Wednesday, September 4, 2019


From time to time, collages ask me about doing max consecutive count, let's say we want to know a donor most continuous donation year total, we used to do the hard way* until we tried using the match_recognize ().

Courtesy to, my favorite Oracle knowledge website.

"Introduced in Oracle 8i, Analytic Functions, also known as windowing functions, allow developers to perform tasks in SQL that were previously confined to procedural languages. Oracle 12c has added the MATCH_RECOGNIZE clause into the analytic function syntax to make pattern matching from SQL simpler. This article gives a flavour of what can be done using the MATCH_RECOGNIZE clause, but you will need to refer to the documentation to understand the true level of complexity possible."

So here is the new baby:))

select max(runs)
(select *  
from   (select distinct g.gift_donor_id, g.gift_year_of_giving from gift g where g.gift_donor_id = '00000xxxxx')
match_recognize ( 
  order by gift_year_of_giving 
    first(gift_year_of_giving) as first_run, 
    last(gift_year_of_giving) as last_run, 
    count(*) as runs, 
    match_number() as grp 
  pattern ( strt consecutive* ) 
    consecutive as gift_year_of_giving = ( prev (gift_year_of_giving ) + 1 ) 

From Oracle:
What does this query do? The following explains each line in the MATCH_RECOGNIZE clause:

  • PARTITION BY divides the data from the Ticker table into logical groups where each group contains one stock symbol.
  • ORDER BY orders the data within each logical group by tstamp.
  • MEASURES defines three measures: the timestamp at the beginning of a V-shape (start_tstamp), the timestamp at the bottom of a V-shape (bottom_tstamp), and the timestamp at the end of the a V-shape (end_tstamp). The bottom_tstamp and end_tstamp measures use the LAST() function to ensure that the values retrieved are the final value of the timestamp within each pattern match.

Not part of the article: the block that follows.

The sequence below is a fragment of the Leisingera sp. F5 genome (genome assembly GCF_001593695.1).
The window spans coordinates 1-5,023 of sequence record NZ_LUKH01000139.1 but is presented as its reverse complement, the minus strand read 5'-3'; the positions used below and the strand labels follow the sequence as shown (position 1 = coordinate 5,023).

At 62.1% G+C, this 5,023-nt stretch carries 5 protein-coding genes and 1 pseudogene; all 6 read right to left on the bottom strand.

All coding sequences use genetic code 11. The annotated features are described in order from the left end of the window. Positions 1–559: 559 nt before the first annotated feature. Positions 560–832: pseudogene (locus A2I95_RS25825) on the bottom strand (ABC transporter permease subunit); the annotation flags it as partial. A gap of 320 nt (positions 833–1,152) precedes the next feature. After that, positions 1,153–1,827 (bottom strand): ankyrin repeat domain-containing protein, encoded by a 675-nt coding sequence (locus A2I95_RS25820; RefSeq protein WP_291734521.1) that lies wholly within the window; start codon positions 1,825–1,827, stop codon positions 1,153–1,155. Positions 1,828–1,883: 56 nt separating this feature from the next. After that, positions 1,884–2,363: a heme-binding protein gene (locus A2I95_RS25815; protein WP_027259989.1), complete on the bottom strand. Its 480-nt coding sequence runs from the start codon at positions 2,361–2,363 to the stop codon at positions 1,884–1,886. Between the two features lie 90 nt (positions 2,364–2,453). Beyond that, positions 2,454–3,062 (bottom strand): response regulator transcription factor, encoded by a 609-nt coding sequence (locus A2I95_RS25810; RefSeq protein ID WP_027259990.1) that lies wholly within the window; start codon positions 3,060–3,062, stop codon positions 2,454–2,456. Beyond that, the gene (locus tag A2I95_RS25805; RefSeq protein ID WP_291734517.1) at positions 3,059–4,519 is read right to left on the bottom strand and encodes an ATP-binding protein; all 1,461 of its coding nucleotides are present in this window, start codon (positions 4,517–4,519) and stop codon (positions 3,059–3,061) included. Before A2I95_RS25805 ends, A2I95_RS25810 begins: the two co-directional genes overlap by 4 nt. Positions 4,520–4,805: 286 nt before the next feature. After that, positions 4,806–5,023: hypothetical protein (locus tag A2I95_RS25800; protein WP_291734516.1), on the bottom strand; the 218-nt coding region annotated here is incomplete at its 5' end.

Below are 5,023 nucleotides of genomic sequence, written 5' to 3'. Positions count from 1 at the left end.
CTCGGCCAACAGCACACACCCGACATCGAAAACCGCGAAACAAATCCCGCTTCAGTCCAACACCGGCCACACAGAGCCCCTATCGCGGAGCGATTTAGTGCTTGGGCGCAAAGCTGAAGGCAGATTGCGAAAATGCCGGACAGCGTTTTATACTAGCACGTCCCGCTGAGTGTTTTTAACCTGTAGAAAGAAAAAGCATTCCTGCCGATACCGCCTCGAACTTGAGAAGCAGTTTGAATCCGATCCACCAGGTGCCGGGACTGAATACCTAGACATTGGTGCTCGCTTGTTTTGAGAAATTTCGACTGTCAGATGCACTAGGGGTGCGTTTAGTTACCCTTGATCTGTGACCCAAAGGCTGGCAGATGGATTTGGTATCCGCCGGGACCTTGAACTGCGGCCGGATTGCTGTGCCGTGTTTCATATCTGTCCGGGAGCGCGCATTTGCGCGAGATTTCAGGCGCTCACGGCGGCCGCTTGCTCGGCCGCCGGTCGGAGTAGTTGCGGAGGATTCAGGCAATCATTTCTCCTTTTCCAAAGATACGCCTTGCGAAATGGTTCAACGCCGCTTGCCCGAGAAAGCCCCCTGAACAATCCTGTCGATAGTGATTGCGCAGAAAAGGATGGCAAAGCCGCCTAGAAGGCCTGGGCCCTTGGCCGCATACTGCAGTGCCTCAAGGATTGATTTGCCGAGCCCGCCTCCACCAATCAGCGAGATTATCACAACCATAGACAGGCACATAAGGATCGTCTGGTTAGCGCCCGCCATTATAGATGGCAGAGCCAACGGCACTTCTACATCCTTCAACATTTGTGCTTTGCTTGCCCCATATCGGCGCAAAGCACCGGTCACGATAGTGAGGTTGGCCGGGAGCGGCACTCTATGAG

• ONE ROW PER MATCH means that for every pattern match found, there will be one row of output.
  • AFTER MATCH SKIP TO LAST UP means that whenever you find a match you restart your search at the row that is the last row of the UP pattern variable. A pattern variable is a variable used in a MATCH_RECOGNIZE statement, and is defined in the DEFINE clause.
  • PATTERN (STRT DOWN+ UP+) says that the pattern you are searching for has three pattern variables: STRT, DOWN, and UP. The plus sign (+) after DOWN and UP means that at least one row must be mapped to each of them. The pattern defines a regular expression, which is a highly expressive way to search for patterns.
  • DEFINE gives us the conditions that must be met for a row to map to your row pattern variables STRT, DOWN, and UP. Because there is no condition for STRT, any row can be mapped to STRT. Why have a pattern variable with no condition? You use it as a starting point for testing for matches. Both DOWN and UP take advantage of the PREV() function, which lets them compare the price in the current row to the price in the prior row. DOWN is matched when a row has a lower price than the row that preceded it, so it defines the downward (left) leg of our V-shape. A row can be mapped to UP if the row has a higher price than the row that preceded it.
*Hard way:):

with years as
select distinct, g.giving_year
from gift, allocation a
where g.gift_associated_allocation = a.allocation_code and a.athletics_ind = 'Y'--upper(a.short_name) like '%ATHLETICS%'
order by, g.gift_year
select id,   ayear from_yr, byear to_year, yearcon
    a.year ayear,
    b.year byear,
    (b.year - a.year)+1 yearcon,
    dense_rank() over (partition by order by (b.year - a.year) desc) rank
    years a
    join years b on = and b.year > a.year
    b.year - a.year =
      (select count(*)-1
         from years a1
        where =
             and a1.year between a.year and b.year)
where rank = 1 and yearcon>=10
order by 4 desc

No comments:

Post a Comment